Friday, 28 November 2008

New Second-Hand

Poetry Pivotal 2 - New Second-Hand

Walking through Soho in dry light,
top stories splashed in yellow sun,
difficult for digital these Winter days
in life-on-earth shadow of streets,

grave stone of Hazlitt in the church
garden, backs of Old Compton Street,
their bricks and windows; one, piled high
with books, is glinting high up.

The tomb, in splendid isolation
lies flat on the grass, a clean cut
oblong, could be a book on its side,
a tome, Libor Amoris at rest.

While I photograph I’m watched
by a gardener who’s almost invisible
amongst leaves, brooms and wheel barrows.
Once in the Summer, with a new second-hand,

I was trying to get the spire
in, crouching and pointing the lens
up through foliage at the sky,
and fell over backwards, rolled

laughing in the grass, while
sitters on the church-yard benches,
my public, kept their pose.
Now, it’s the man working and me.


Sunday, 16 November 2008

Documents for Poets


I call my current series: “Documents for Poets”: after consideration I decided for this, because it obliquely touches on the achievements of a famous photographer, who has been an inspiration to many.
The title is borrowed from the celebrated turn of the century Parisian photographer Eugene Atget whose images included Parisian precincts and suburbs where he sought and found relics and preserved masterpieces of a world that was disappearing rapidly. Much of what he depicted focused on the ordinary and everyday, which through his lens was mysteriously transformed to become dreamlike & iconic.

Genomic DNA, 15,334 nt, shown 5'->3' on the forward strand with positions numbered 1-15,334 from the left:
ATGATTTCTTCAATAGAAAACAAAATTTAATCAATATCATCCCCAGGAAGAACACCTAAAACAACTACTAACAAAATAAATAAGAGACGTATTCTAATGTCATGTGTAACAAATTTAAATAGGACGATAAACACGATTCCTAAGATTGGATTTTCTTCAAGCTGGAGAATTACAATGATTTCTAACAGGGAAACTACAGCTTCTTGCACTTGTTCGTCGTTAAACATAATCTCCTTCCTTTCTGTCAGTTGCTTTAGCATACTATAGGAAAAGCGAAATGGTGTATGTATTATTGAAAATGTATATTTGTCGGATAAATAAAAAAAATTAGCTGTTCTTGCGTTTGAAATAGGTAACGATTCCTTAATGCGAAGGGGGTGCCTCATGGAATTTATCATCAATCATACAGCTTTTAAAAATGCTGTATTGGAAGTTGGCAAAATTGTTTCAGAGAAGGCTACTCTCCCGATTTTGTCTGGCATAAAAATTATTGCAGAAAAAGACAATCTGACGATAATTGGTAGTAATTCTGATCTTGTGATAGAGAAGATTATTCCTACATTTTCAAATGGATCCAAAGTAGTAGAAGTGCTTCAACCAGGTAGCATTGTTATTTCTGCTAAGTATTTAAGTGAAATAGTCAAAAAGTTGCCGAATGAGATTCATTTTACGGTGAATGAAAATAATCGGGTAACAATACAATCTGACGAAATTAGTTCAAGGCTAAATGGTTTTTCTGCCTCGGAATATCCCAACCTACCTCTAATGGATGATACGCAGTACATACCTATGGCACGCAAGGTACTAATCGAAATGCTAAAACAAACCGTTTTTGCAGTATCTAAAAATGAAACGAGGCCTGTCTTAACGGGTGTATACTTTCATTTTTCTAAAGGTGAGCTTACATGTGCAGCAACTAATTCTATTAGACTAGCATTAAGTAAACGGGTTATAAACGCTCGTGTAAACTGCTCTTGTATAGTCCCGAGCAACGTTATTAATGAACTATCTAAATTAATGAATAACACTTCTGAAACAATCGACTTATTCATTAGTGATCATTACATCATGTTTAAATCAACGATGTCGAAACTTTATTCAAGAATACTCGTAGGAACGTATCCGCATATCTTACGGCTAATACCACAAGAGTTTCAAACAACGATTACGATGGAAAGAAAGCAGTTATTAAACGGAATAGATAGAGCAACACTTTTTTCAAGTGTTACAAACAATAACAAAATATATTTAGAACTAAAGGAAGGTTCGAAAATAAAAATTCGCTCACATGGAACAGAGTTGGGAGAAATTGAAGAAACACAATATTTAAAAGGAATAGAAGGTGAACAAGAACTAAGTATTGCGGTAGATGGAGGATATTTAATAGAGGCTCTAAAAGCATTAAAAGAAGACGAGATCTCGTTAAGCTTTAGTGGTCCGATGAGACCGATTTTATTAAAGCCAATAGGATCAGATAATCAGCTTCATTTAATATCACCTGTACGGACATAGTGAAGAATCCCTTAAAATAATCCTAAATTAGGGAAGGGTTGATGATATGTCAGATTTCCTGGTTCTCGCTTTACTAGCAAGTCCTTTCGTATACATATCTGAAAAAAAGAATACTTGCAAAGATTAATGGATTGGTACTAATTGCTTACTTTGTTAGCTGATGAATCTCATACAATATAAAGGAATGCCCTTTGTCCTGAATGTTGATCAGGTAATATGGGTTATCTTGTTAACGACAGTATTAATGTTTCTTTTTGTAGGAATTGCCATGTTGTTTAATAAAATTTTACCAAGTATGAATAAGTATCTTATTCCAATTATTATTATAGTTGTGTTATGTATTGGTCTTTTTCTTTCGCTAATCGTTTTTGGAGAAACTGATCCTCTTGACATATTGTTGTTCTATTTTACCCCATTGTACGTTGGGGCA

He referred to his photographs as “documents for artists.”
I therefore retrospectively dedicate my “Poetry Pivotal: documents for poets” to Eugene – a title I think he would have understood and tolerated.

Poetry Pivotal 1


In the window a canal,
bars spill out on the street;
no longer Summer, green September.

There are caravans of ants
on the pavement, trees, rooftops
and the bridge whose angles
pick up the sheen of grass;
pink dark glasses in the day
and glasses to drink from
at night. The motorway’s

curved boomerang shape;
a perfectly formed film star,
in an evening gown, steps
from a cracked walnut;

looking into the canal
her window glimmers.


Overarching the concrete and glass
of the station’s restaurants and shops,
Paddington’s still girders –
like elongated yellow bees
the trains reach for clover
and the barley fields.
Once this station was an actor
young and handsome in the Age of Steam.

The past is still doing
its double act with now:
up and down the escalators,
customers who were once passengers
alight at different levels,

and, ranged in a semicircle,
the Station Orchestra is amply playing
the music of the brass, as if
breasting a river somewhere deep,
where, each with its candle glowing,
ride tiny boats across the stream.